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NASA Joins ESA’s ‘Dark Universe’ Mission

February 14, 2013 Leave a comment

NASA has officially joined ESA’s Euclid mission, a space telescope designed to investigate the mysterious natures of dark matter and dark energy. To be launched in 2020, Euclid’s 1.2 m-diameter telescope and two scientific instruments will map the shape, brightness and 3D distribution of two billion galaxies covering more than a third of the whole sky and looking back over three-quarters of the history of the Universe.

Scientists hope to solve key problems in our understanding of the evolution and fate of our expanding cosmos: the roles played by ‘dark matter’ and ‘dark energy’. Dark matter is invisible, but has gravity and acts to slow the expansion. Dark energy, however, seems to be accelerating the expansion seen around us today. Together, these two components are thought to comprise more than 95% of the mass and energy of the Universe, with ‘normal’ matter and energy making up the remaining small fraction. But what they are remains a profound mystery.

Full Story: http://www.esa.int/Our_Activities/Space_Science/NASA_joins_ESA_s_dark_Universe_mission
Also: http://www.jpl.nasa.gov/news/news.php?release=2013-055
Also: http://releases.jhu.edu/2013/02/12/johns-hopkins-astrophysicists-join-space-mission-aimed-at-solving-dark-mysteries-of-the-universe/

New Study Suggests That Black Holes Are Growing Faster Than Previously Thought

February 14, 2013 Leave a comment

The black hole that has grown the most can be found in the Sombrero galaxy. Credit: NASA/ESA

The black hole that has grown the most can be found in the Sombrero galaxy. Credit: NASA/ESA

Astronomers from Swinburne University of Technology have discovered how supermassive black holes grow – and it’s not what was expected. For years, scientists had believed that supermassive black holes, located at the centers of galaxies, increased their mass in step with the growth of their host galaxy. However, new observations have revealed a dramatically different behavior.

“Black holes have been growing much faster than we thought,” Professor Alister Graham from Swinburne’s Center for Astrophysics and Supercomputing said.

Within galaxies, there is a competition of sorts for the available gas; for either the formation of new stars or feeding the central black hole.

For more than a decade the leading models and theories have assigned a fixed fraction of the gas to each process, effectively preserving the ratio of black hole mass to galaxy mass. New research to be published in The Astrophysical Journal reveals that this approach needs to be changed.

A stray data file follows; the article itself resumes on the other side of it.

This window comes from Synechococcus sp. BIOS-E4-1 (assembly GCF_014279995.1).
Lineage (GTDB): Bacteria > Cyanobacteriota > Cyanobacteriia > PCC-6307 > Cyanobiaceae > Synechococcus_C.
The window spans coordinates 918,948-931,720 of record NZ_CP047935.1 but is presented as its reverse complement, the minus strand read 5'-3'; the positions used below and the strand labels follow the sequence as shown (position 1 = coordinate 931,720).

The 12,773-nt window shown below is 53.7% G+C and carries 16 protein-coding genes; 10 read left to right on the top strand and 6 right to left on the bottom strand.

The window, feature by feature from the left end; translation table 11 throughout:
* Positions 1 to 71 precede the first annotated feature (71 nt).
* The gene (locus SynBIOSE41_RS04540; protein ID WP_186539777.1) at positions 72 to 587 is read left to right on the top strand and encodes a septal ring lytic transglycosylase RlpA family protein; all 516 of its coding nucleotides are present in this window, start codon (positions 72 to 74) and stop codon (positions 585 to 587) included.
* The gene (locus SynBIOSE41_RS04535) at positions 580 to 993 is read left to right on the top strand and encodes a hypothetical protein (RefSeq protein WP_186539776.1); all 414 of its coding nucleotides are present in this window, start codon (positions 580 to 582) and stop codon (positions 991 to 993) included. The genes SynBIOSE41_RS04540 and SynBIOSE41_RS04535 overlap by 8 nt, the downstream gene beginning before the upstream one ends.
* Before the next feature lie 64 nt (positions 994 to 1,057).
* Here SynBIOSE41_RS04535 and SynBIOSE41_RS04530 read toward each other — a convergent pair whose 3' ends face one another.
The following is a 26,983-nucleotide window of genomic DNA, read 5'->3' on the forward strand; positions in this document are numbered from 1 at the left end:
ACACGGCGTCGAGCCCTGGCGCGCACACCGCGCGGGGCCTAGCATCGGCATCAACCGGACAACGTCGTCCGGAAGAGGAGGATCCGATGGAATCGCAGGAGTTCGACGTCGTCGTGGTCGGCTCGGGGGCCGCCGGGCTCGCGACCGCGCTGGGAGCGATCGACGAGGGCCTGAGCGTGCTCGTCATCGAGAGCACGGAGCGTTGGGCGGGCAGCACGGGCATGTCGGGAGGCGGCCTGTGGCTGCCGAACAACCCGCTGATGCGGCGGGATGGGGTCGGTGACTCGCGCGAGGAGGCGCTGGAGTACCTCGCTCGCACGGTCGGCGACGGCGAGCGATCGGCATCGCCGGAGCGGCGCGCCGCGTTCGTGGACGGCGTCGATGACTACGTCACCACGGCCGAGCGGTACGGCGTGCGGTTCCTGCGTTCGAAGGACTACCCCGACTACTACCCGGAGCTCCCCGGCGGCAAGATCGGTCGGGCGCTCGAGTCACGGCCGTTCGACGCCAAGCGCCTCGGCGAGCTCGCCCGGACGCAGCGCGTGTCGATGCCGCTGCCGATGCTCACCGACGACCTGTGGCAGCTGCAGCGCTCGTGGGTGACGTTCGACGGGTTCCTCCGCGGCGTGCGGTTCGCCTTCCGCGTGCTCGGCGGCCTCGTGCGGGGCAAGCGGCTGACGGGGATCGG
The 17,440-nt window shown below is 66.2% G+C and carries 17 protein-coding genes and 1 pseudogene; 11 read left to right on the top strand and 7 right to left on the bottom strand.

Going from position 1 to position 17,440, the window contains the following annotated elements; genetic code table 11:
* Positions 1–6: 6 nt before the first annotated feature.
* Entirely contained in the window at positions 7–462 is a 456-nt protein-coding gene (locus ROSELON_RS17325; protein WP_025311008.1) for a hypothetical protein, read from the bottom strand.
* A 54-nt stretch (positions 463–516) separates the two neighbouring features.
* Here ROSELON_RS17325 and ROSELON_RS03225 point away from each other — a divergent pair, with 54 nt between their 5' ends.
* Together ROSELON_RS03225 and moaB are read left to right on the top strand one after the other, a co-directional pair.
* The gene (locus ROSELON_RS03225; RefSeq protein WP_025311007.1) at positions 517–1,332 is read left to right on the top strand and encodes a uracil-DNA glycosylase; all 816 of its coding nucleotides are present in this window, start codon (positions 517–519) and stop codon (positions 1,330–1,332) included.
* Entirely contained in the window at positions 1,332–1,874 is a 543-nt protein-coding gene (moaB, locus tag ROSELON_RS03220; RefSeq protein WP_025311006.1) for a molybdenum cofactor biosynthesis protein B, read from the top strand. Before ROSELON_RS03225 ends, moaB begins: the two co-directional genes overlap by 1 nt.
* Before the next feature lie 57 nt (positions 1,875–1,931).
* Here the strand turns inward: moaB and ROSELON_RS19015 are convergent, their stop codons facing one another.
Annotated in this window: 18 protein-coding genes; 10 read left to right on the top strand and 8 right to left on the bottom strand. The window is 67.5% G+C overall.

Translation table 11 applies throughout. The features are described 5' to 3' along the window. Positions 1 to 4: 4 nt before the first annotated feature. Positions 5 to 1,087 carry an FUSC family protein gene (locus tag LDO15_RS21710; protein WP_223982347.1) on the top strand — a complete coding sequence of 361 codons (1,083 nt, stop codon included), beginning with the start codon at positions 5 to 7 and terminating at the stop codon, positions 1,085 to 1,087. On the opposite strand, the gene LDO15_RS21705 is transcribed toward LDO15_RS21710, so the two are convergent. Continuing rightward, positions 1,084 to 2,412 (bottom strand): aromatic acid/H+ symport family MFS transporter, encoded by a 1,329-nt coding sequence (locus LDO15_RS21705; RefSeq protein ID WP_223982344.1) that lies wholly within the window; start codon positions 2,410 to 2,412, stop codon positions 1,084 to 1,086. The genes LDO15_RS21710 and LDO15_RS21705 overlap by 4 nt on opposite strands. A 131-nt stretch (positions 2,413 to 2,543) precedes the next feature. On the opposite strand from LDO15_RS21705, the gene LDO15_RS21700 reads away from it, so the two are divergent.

Full Story: http://scitechdaily.com/new-study-suggests-that-black-holes-are-growing-faster-than-previously-thought/
Also: http://www.kurzweilai.net/black-holes-growing-faster-than-expected

Astronomers Ask Public To Help Name Pluto’s New Moons

February 14, 2013 Leave a comment

By tradition, the moons of Pluto have names associated with Hades and the underworld. Beginning today, people can vote by visiting:

http://www.plutorocks.com/

Voting ends at noon EST on Monday, February 25th, 2013.

“The Greeks were great storytellers and they have given us a colorful cast of characters to work with,” said Mark Showalter, Senior Research Scientist at the Carl Sagan Center of the SETI Institute in Mountain View, California. He and the teams of astronomers who made the discoveries will select two names based on the outcome of the voting.

Full Story: http://www.seti.org/node/1592

NASA Curiosity Rover Collects First Martian Bedrock Sample

February 14, 2013 Leave a comment

Image credit: NASA/JPL-Caltech/MSSS

Image credit: NASA/JPL-Caltech/MSSS

NASA’s Curiosity rover has, for the first time, used a drill carried at the end of its robotic arm to bore into a flat, veiny rock on Mars and collect a sample from its interior. This is the first time any robot has drilled into a rock to collect a sample on Mars.

The fresh hole, about 0.63 inch (1.6 centimeters) wide and 2.5 inches (6.4 centimeters) deep in a patch of fine-grained sedimentary bedrock, can be seen in images and other data Curiosity beamed to Earth Saturday. The rock is believed to hold evidence about long-gone wet environments. In pursuit of that evidence, the rover will use its laboratory instruments to analyze rock powder collected by the drill.

“The most advanced planetary robot ever designed is now a fully operating analytical laboratory on Mars,” said John Grunsfeld, NASA associate administrator for the agency’s Science Mission Directorate. “This is the biggest milestone accomplishment for the Curiosity team since the sky-crane landing last August, another proud day for America.”

Full Story: http://www.jpl.nasa.gov/news/news.php?release=2013-052